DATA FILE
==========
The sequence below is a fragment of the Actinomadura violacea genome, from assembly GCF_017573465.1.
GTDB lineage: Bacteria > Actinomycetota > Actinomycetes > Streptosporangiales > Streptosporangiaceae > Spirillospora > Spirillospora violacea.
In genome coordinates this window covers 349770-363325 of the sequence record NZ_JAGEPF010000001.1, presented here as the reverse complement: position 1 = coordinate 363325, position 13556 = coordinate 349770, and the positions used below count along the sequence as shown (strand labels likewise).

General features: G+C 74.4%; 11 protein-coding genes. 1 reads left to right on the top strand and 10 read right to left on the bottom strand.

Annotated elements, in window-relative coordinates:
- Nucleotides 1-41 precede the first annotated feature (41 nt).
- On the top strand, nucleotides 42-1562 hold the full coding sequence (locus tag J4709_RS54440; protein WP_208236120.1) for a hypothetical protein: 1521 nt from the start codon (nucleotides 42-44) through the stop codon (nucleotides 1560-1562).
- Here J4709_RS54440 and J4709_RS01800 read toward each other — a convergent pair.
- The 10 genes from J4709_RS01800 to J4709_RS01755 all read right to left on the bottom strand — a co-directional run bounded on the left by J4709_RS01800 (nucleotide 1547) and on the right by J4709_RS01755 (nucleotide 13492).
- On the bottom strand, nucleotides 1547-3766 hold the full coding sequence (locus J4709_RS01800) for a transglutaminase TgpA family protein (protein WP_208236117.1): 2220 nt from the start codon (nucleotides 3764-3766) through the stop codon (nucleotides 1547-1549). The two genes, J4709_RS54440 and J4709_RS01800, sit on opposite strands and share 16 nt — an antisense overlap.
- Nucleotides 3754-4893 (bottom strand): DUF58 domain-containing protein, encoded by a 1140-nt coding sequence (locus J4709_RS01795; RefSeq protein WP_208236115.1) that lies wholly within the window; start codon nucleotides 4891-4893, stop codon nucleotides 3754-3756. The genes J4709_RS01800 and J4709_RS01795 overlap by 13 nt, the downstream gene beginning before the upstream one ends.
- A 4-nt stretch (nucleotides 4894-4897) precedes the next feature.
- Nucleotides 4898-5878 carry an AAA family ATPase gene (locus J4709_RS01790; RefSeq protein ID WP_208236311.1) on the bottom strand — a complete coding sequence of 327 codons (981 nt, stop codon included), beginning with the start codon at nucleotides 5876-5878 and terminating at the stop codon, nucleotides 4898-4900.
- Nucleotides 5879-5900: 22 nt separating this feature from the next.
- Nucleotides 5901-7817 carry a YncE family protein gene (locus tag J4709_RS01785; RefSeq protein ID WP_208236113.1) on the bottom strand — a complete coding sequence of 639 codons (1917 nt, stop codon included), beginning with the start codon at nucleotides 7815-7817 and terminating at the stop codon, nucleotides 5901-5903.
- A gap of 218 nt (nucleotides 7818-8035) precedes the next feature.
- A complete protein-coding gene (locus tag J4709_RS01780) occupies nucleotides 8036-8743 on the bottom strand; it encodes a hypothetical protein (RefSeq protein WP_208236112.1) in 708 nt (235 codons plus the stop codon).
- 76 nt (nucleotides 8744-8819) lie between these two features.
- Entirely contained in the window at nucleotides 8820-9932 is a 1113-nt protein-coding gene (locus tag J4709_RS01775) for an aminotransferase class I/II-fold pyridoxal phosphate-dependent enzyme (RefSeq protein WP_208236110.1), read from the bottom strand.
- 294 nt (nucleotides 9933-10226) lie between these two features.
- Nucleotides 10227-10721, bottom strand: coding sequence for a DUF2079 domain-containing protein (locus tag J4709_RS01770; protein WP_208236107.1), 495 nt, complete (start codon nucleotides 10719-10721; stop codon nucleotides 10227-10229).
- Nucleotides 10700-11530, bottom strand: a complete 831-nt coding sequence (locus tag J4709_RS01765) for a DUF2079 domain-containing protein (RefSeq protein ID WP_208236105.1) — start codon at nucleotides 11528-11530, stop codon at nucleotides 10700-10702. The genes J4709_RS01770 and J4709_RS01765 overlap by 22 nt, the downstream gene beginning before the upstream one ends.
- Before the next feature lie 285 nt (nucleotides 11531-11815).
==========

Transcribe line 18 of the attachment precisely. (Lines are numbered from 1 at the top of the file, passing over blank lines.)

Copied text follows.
- 76 nt (nucleotides 8744-8819) lie between these two features.